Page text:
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Elevated serum matrix metalloproteinase 9 (MMP-9) concentration predicts the presence of colorectal neoplasia in symptomatic patients
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Dr Deborah Stocken
Dr Thamir Ismail
Hurst NG, Stocken DD, Wilson S, Keh C, Wakelam MJO, Ismail T
British Journal of Cancer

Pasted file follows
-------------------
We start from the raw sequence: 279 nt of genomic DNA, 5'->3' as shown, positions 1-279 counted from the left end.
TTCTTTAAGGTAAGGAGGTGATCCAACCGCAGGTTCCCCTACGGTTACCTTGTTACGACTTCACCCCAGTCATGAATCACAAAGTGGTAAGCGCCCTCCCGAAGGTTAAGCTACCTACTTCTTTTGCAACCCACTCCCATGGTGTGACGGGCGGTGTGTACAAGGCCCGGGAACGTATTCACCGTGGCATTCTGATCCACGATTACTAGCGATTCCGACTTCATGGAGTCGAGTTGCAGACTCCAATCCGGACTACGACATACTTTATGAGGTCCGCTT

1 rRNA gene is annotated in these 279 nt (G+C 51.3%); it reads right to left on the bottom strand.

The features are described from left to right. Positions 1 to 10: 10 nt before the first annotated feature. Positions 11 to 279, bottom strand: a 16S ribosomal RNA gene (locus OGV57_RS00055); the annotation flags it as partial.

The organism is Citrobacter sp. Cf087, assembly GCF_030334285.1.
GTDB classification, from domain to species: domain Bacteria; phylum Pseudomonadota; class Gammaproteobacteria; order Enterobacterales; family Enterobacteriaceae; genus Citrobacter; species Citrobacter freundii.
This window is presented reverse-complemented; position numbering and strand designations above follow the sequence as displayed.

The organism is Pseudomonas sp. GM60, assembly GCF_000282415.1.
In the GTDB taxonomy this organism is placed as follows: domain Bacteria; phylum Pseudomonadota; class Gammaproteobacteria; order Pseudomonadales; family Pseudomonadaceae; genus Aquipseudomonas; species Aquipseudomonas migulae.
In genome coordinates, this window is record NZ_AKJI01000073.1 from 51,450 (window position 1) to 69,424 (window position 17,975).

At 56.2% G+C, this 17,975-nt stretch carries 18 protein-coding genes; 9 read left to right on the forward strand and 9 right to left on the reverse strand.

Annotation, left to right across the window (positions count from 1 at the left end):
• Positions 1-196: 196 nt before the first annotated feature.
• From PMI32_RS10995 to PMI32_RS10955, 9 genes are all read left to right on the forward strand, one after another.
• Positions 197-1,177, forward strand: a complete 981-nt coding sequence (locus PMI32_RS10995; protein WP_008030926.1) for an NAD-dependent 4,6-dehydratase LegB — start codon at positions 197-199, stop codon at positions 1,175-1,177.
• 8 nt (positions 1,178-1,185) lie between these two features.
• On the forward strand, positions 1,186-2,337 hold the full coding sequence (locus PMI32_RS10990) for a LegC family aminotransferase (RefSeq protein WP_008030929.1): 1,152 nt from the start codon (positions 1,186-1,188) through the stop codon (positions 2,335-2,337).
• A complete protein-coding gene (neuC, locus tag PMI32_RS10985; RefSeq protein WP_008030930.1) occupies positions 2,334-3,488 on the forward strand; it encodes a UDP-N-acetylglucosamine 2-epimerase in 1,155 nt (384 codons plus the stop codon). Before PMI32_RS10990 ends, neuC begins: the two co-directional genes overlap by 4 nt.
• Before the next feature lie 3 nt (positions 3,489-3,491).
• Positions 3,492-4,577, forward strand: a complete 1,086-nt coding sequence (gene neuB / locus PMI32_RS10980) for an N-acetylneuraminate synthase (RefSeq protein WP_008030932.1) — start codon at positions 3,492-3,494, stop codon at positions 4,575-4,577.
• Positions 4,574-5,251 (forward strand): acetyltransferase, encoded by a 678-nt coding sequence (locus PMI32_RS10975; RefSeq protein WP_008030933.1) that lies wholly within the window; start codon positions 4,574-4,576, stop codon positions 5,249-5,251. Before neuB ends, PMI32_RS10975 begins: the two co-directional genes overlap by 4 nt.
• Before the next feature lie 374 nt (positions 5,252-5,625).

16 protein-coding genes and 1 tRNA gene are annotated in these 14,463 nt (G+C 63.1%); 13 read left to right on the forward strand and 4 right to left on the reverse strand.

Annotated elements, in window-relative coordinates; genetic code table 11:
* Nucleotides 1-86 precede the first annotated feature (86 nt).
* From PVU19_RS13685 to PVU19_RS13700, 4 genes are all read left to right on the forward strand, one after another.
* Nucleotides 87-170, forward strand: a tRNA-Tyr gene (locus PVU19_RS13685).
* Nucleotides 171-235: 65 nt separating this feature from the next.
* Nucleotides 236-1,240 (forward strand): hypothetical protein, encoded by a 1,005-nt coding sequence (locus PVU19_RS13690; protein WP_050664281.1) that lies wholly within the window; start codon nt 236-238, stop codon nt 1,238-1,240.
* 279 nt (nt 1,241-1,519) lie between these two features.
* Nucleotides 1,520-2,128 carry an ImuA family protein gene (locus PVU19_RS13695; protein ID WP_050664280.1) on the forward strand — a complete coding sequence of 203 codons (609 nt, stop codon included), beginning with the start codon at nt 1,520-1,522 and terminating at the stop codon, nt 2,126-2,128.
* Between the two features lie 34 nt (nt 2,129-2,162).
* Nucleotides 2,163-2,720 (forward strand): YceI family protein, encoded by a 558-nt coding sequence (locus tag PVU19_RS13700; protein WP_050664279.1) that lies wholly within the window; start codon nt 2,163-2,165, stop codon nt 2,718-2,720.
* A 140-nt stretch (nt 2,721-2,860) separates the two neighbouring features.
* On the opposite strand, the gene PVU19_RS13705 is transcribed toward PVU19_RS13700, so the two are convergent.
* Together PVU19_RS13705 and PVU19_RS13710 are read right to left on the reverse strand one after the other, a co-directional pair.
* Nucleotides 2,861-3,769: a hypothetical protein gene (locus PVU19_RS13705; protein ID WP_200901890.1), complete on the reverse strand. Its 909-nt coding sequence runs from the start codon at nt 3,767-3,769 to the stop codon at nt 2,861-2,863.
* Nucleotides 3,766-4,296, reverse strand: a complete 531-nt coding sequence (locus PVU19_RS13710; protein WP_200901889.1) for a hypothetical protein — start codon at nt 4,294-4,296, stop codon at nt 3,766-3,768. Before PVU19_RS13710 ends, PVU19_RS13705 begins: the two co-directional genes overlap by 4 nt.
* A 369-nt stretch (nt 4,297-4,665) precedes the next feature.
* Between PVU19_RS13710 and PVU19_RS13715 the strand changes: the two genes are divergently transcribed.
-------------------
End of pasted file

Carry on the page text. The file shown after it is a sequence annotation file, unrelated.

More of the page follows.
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Early detection of polyps or colorectal carcinoma can reduce colorectal carcinoma-associated deaths. Previous studies have demonstrated raised serum levels of matrix metalloproteinase 9 (sMMP-9) in a range of cancers. The aim of this study was to investigate the role of sMMP-9 levels in identifying colorectal neoplasia. Consenting patients donated a blood sample and were assessed by proforma-led history and physical examination. Samples were analysed for sMMP-9 concentration (enzyme-linked immuno-sorbant assay) and compared to final diagnoses. Logistic regression modelling determined independent factors associated with neoplasia. A total of 365 patients were recruited of whom 300 were analysed, including 46 normal controls. A total of 27 significant adenomas and 63 malignancies were identified. The median sMMP-9 concentration was 443ngml−1 (IQR: 219–782; mean: 546). Patients with neoplasia had significantly elevated sMMP-9 levels (P<0.001). Logistic regression modelling identified elevated log(sMMP-9) as the most significant predictor of neoplasia (χ2=38.33, P<0.001). Other significant factors were age, sex, smoking history, abdominal pain and weight loss. The model accurately predicted neoplasia in 77.3% of cases. Sensitivity and specificity were 77.9 and 77.1%. sMMP-9 estimation can accurately stratify patient to low- or high-risk cohorts. Serum sampling is a potential means of avoiding unnecessary colonoscopy and reducing patient anxiety, iatrogenic morbidity and mortality, and cost.
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